This season flew by and gadzooks was it good. Rock solid storytelling made all the more impressive considering how many characters are involved.
The main hook for the show is its ties to Breaking Bad and they put in some juicy bits for fans this year. We’ve seen Mike before but the major piece this year is Gustavo Fring. Along with Fring comes Hector Salamanca. Fascinating stuff. They write the coolest scenarios for Mike and that leads to him meeting Fring, who’s butting heads with Salamanca. What we watch unfold is a direct line to Breaking Bad.
You can’t have Saul without Jimmy of course. The flawed man I love to hate and constantly find myself rooting for no matter what. His brother Chuck, I hope eternally that I get to see him get what his arrogant ass deserves.
With that said…Jimmy goes to really dark places this season. Much of Jimmy’s arc this year is his feud with his brother and it comes to a head. Last year got pretty nuts but I was reeling at the last scene of this season. The fighting goes (fittingly) to the court room and I pretty much steer clear of any courtroom drama shows, they just aren’t my thing. What they did here blew me away it was so riveting and the fallout is nuts. Of course, I’m completely invested in these characters so that makes a world of a difference.
In the middle of all of this (or woven in I should say) is Kim. The only anchor Jimmy really has. She’s a kindred spirit to Jimmy, the share similar experiences in being suppressed and shoved aside despite being so damn good at their profession.
Their ultimate success so far is striking out together in their own practice. Kim wisely insulated herself last year knowing what Jimmy is like. When the verdict comes down from the trial and Jimmy is forced out, it’s a very telling moment for his personality. He’s going to struggle to pay for his part of the office. Kim sees it as just a building, they can move on. It’s much more to Jimmy. It’s a physical landmark to his achievements from under Chuck’s thumb. He’s completely distraught over the idea of losing it. So he gets creative to keep it.
And creative Jimmy is dangerous. We know Jimmy is good (goodish?) at heart but time and time again we see how myopic his view of the world is. That total jerk of a human being is always right underneath the surface. Total disregard with what others could go through as long it benefits him. When he gets his way it’s all about him, just disregard or ignore anything else because I’m making moves. Jimmy has a way of rationalizing things (I’m doing it for us!).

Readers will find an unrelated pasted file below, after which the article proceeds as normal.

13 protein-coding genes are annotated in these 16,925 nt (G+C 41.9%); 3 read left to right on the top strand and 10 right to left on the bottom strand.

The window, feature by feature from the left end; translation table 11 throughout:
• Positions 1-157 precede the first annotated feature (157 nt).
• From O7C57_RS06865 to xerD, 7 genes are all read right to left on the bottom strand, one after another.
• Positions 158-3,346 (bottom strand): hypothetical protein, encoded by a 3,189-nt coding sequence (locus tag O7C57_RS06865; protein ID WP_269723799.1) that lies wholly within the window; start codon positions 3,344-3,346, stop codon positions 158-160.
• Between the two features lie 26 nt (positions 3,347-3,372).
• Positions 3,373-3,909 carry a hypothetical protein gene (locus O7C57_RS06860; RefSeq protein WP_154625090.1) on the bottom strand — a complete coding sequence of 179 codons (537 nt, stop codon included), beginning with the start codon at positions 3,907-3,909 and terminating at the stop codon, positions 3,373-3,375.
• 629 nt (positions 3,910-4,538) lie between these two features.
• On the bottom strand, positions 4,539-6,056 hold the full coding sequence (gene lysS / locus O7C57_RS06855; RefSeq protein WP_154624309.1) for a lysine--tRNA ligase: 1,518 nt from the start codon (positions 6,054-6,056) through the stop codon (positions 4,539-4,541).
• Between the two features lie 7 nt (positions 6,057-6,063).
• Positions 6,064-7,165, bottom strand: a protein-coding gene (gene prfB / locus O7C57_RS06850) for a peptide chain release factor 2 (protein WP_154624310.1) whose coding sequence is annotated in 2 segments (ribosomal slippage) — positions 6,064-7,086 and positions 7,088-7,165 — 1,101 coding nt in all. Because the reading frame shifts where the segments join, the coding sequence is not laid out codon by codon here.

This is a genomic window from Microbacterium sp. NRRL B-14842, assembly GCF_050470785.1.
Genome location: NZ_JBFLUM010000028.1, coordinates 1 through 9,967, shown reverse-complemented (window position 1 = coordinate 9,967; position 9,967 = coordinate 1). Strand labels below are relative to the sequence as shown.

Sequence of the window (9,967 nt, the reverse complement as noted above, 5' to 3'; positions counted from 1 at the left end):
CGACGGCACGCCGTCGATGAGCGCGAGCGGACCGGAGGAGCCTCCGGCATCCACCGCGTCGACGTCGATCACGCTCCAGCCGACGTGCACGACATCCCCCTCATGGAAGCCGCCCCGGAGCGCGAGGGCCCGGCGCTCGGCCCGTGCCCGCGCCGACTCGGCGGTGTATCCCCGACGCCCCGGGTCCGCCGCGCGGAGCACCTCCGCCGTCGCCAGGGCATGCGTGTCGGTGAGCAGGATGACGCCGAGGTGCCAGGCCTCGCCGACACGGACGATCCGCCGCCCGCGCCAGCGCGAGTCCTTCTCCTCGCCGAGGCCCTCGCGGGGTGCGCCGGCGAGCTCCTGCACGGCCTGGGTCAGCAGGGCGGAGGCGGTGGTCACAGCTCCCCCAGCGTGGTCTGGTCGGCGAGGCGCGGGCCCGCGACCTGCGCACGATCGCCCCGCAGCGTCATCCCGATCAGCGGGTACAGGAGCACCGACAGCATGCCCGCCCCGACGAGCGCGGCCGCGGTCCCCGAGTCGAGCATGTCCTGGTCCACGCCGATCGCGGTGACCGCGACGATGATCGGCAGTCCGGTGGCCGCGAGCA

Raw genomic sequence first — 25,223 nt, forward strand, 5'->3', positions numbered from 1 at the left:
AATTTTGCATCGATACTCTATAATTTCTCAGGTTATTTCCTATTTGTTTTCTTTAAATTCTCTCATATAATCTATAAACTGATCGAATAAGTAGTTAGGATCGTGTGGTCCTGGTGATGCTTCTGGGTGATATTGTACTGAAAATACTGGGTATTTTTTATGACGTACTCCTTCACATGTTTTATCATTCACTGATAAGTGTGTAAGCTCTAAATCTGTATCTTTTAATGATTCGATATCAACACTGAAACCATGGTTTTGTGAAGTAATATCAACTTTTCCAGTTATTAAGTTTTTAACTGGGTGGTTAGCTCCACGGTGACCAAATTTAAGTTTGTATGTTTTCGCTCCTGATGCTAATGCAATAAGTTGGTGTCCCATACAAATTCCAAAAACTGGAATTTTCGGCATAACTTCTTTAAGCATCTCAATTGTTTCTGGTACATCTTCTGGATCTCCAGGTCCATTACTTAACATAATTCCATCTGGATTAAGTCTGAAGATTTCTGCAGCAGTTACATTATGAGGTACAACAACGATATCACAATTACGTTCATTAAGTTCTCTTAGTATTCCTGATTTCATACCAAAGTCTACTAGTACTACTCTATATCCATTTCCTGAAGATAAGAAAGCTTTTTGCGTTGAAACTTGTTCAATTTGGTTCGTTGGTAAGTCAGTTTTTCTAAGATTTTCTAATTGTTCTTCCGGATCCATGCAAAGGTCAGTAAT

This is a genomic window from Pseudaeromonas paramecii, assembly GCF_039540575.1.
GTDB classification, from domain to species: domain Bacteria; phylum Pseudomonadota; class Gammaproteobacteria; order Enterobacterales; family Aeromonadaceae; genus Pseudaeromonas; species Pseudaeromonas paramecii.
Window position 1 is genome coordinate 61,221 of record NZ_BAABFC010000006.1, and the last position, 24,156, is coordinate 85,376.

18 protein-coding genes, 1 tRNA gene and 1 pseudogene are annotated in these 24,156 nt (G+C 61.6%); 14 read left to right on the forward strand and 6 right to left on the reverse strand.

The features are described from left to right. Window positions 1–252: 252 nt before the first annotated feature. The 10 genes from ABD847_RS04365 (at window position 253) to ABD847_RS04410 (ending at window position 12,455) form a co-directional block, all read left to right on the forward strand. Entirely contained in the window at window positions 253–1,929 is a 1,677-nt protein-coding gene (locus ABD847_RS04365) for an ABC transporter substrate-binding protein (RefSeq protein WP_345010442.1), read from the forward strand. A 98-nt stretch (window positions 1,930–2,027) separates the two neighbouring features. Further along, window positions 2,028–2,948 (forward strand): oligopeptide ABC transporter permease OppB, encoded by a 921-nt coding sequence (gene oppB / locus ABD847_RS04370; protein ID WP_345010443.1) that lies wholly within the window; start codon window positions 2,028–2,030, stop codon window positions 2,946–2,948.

The steam rolling he and Kim give Chuck, which in the end is fascinating to see her take Jimmy’s methodology over her own. She’s run simple scams on some tools for fun with Jimmy, but this was something else. Kim was really onboard to stop Chuck. Then the Irene play Jimmy did. That was straight up grimy and it came as a real relief for me to see him do the right thing in the end.
The very end though? Oof. Chuck’s arc this season is a masterclass in storytelling.
Better Call Saul has a slow and deliberate way to its story arcs. It moves at its own pace by taking the time to set things up. The payoff often takes awhile to come around, not a lot of instant gratification. Each piece moves on its own. For example, Mike’s story arc finishes before all others, there’s a decent amount of show to go when we leave him. But he’s not completely gone as his involvement is passed off to Nacho. That whole web is set up with Fringe early on too. The first half of the season was Mike doing his awesome covert ops stuff and then that morphs into Nacho’s ultra dangerous plot.
Saul is edited slow, it’s completely against the MTV grain of hyper cutting and breakneck pacing. It’s one of my favorite aspects of the show and I think that turns off a lot of people. I don’t think nearly enough people know how great Saul is. I’m so impressed with this season and I can’t wait to see what happens next. With how things are going, it makes me wonder how much is left to tell. Maybe two seasons until we run up against the BB timeline?
I tip my hat to everyone involved in the production: cast, crew, et al.